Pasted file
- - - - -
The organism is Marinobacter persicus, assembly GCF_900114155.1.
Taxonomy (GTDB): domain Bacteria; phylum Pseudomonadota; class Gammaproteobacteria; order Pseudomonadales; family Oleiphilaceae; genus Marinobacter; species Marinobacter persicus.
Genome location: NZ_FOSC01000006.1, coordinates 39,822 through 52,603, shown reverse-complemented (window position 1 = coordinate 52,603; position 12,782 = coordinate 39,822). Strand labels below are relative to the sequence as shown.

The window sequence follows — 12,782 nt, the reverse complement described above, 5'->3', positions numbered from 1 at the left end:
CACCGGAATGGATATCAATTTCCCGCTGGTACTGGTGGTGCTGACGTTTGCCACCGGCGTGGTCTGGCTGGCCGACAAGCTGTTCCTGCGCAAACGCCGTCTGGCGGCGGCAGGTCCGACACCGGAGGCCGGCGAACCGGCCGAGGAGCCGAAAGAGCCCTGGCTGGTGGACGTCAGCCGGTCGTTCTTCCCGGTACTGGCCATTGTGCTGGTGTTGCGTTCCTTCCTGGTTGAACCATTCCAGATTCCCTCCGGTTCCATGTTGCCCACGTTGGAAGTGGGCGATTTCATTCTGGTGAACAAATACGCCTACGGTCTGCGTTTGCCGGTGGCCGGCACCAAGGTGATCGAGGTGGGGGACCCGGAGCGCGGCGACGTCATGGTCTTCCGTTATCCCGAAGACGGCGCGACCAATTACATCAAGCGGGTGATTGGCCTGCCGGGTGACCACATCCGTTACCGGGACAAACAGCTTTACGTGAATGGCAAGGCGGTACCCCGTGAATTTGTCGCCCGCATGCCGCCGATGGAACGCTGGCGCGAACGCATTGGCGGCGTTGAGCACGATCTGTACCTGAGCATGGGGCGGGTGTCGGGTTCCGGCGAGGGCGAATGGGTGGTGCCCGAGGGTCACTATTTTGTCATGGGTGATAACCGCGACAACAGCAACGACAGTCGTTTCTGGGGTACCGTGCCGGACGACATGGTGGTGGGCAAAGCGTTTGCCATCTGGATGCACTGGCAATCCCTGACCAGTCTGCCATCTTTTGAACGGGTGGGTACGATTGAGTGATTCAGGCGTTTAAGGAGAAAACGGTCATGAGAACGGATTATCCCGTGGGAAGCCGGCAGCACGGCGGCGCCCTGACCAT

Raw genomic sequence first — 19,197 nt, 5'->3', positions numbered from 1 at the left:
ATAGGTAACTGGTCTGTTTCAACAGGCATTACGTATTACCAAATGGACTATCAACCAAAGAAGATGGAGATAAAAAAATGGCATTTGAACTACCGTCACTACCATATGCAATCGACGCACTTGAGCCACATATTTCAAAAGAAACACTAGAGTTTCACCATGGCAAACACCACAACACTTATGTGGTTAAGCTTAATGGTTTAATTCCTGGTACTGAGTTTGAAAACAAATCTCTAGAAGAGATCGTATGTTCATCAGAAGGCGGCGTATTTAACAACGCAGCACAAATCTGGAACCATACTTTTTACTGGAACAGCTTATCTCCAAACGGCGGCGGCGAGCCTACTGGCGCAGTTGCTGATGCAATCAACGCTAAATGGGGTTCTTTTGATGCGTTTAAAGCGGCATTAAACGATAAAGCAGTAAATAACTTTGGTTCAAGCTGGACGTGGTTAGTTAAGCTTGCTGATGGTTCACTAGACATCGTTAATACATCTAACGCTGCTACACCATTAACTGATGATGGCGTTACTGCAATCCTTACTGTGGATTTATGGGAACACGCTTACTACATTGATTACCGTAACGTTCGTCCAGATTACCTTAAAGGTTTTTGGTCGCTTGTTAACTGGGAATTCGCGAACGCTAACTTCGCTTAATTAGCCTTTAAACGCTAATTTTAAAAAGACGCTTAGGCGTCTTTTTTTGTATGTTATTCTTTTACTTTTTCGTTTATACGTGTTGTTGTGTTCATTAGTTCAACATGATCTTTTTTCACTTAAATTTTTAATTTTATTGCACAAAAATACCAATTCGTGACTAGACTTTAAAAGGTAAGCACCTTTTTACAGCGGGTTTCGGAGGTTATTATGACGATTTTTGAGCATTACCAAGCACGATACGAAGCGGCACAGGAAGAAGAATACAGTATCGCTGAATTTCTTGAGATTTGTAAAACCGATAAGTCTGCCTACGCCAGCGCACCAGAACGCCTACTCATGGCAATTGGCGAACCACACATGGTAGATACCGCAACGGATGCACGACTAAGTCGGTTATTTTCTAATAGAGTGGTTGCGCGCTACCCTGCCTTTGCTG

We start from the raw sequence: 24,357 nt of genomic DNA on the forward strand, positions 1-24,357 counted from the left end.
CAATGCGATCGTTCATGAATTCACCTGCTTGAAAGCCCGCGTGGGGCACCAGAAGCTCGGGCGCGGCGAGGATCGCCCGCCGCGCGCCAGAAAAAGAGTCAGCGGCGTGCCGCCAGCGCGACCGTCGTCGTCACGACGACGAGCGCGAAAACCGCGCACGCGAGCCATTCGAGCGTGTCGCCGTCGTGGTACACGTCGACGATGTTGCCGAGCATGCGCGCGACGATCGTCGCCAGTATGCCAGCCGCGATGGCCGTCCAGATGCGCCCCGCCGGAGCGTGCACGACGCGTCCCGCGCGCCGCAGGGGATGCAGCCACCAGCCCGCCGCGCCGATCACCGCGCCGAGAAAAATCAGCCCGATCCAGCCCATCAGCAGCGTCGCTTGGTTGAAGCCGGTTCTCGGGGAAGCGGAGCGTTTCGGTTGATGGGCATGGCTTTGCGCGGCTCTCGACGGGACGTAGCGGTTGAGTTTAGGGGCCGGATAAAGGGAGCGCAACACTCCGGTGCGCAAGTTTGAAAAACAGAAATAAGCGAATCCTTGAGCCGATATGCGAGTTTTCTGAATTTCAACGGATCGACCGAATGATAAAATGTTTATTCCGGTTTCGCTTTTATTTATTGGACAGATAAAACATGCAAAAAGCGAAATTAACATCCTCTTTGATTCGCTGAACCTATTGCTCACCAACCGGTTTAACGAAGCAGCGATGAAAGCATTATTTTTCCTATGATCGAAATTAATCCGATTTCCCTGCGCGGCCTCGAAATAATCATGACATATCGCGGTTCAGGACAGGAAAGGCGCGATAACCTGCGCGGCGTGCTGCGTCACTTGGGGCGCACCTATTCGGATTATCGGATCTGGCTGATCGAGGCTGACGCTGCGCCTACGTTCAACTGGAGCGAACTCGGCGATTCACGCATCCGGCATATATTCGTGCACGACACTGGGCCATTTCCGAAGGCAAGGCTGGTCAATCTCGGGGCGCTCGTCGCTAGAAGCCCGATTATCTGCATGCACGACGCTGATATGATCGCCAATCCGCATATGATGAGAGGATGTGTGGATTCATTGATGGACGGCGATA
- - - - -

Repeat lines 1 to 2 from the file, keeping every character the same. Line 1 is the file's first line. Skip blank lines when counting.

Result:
The organism is Marinobacter persicus, assembly GCF_900114155.1.
Taxonomy (GTDB): domain Bacteria; phylum Pseudomonadota; class Gammaproteobacteria; order Pseudomonadales; family Oleiphilaceae; genus Marinobacter; species Marinobacter persicus.